Imagine that it’s “show time” for your company’s annual peak period of e-commerce traffic. If you’ve ever been an e-commerce manager for a toy company on Black Friday, a floral company the day before Mother’s Day, or a sporting events ticketing company a month before the Super Bowl, then you can surely relate.
Your online customer service representatives are trained and primed to help your customers. Your warehouse shelves are stocked, and your logistics providers are all lined up at the door. Your marketing promotions and campaigns are in full throttle, and your feature-rich Web applications including search, online catalogs, shopping carts, order status information, ratings and reviews, streaming video and more are all ready to roll.
Then — boom! — something in your most critical Web application goes awry the very day or days that exceptional performance is needed most, bringing your e-commerce operation to a screeching halt. Thousands of shopping carts and product searches go abandoned, and you have more disgruntled customers than you can imagine.
“Impossible,” you might say, “we’ve conducted internal testing of our Web applications inside and out! All our tests have passed, and we are confident our internal infrastructure can handle our best-case traffic and then some.” I’m here to tell you — testing internal components is not enough to “get it right.” With potentially huge revenue hits and brand image on the line, is anything less than exceptional performance really something you can live with?
You’re Only as Strong as Your Web App’s Weakest Link
Let’s start with a look at today’s Web applications, which have evolved from single-function tools to extended, interdependent, multi-tier delivery chains comprising numerous third-party applications and services. The performance of your Web application in its entirety hinges on the performance of each and every third-party application or service comprising it. Consider an online sales application which includes search, shopping cart and check-out functionalities. Together, these functionalities comprise a highly interdependent Web application delivery chain, and poor performance at any step can bring down performance of the entire application.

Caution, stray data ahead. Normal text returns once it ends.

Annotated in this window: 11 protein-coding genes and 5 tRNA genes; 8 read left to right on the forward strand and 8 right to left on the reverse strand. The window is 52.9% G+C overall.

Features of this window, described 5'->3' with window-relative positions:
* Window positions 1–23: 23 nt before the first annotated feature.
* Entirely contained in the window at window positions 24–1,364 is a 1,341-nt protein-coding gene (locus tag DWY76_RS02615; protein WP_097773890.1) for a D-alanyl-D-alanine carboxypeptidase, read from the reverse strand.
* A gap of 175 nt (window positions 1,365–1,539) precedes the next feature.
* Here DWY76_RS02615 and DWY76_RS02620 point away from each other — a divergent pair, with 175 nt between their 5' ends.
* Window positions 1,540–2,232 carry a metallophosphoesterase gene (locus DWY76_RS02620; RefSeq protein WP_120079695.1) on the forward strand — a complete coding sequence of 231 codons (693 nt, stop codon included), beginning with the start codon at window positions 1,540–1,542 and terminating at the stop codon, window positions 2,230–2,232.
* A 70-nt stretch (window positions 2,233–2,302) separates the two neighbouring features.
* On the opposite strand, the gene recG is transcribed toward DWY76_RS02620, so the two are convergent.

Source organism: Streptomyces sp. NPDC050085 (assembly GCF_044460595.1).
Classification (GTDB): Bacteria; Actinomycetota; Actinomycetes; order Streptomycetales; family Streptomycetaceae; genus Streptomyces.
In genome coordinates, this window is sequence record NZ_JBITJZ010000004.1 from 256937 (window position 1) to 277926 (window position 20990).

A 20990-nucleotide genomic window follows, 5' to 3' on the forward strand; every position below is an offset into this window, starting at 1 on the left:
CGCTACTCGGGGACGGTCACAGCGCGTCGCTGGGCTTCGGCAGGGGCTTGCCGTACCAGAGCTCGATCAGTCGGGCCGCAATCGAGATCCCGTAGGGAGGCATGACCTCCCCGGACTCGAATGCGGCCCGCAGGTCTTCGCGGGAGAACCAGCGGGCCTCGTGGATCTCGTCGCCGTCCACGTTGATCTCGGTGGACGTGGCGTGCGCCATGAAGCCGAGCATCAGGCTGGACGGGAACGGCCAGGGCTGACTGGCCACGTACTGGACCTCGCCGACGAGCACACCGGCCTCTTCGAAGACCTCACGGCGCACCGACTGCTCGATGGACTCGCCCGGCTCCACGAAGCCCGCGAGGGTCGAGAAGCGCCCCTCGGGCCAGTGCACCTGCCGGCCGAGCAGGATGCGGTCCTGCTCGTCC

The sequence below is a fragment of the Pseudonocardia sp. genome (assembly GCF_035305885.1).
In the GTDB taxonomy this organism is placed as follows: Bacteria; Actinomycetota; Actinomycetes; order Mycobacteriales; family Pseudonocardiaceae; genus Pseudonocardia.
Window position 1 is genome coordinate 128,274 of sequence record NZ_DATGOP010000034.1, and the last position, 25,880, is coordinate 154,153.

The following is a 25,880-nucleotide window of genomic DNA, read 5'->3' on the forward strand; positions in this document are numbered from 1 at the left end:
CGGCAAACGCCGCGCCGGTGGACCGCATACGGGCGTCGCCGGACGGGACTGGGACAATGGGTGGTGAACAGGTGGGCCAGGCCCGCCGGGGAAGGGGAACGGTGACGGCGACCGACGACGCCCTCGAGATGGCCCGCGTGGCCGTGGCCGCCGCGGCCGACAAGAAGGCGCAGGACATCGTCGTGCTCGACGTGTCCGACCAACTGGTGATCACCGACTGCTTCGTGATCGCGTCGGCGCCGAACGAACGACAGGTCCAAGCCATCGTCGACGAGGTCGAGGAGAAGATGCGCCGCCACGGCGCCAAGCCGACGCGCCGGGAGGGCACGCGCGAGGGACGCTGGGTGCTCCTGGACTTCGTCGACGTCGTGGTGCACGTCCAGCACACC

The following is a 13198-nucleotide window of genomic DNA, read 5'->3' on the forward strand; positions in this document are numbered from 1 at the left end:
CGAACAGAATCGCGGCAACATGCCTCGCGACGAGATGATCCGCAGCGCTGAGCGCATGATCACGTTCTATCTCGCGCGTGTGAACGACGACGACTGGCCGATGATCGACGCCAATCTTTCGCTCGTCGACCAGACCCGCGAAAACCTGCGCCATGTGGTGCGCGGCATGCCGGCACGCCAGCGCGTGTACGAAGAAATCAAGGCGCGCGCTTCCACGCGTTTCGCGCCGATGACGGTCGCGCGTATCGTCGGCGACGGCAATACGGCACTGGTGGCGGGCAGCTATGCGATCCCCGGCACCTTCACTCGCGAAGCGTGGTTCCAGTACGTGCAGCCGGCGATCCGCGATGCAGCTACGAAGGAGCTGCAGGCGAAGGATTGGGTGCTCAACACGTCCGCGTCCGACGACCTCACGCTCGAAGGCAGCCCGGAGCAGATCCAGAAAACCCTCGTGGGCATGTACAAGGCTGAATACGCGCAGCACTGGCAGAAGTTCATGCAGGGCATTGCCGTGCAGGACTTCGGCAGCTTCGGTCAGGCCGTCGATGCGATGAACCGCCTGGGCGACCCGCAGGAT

Today’s modern Web sites incorporate an average of six third-party applications and services delivering content and functionalities from beyond the firewall, all converging and assembling in your customers’ browsers. Third-party applications and services are more prevalent than one might think and include such commonly used features as CDNs, Omniture and Google Analytics. While these third-party applications and services are designed to enable a richer online experience, they also present a liability since it’s estimated they comprise 50 percent or more of the time a user spends waiting for a Web site or application to load.
In a recent study, Aberdeen Group found that a 1-second increase in response time can reduce online sales conversions by 7 percent. In the event of poor application performance, customers simply don’t care which of your third-party application providers is to blame. Instead, they will hold you responsible, and failure to guarantee performance anywhere in your Web application delivery chain can result in significant damage to your brand and revenue.
For these reasons, online businesses cannot shrug off responsibility for the external components that come between them and their customers. These components include not just third-party services, but an extremely varied set of individual user circumstances (including customers’ geographies, Internet service providers, connections speeds, browsers and desktops) known as the “last mile.”